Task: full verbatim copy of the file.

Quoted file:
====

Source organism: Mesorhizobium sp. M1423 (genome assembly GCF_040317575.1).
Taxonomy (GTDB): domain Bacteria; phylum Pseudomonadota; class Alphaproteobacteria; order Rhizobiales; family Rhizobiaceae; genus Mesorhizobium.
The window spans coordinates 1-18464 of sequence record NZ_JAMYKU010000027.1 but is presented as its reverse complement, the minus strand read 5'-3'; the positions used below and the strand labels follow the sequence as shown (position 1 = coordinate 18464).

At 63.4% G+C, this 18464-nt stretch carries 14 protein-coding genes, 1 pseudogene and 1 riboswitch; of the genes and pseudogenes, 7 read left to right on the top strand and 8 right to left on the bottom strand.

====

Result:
Source organism: Mesorhizobium sp. M1423 (genome assembly GCF_040317575.1).
Taxonomy (GTDB): domain Bacteria; phylum Pseudomonadota; class Alphaproteobacteria; order Rhizobiales; family Rhizobiaceae; genus Mesorhizobium.
The window spans coordinates 1-18464 of sequence record NZ_JAMYKU010000027.1 but is presented as its reverse complement, the minus strand read 5'-3'; the positions used below and the strand labels follow the sequence as shown (position 1 = coordinate 18464).

At 63.4% G+C, this 18464-nt stretch carries 14 protein-coding genes, 1 pseudogene and 1 riboswitch; of the genes and pseudogenes, 7 read left to right on the top strand and 8 right to left on the bottom strand.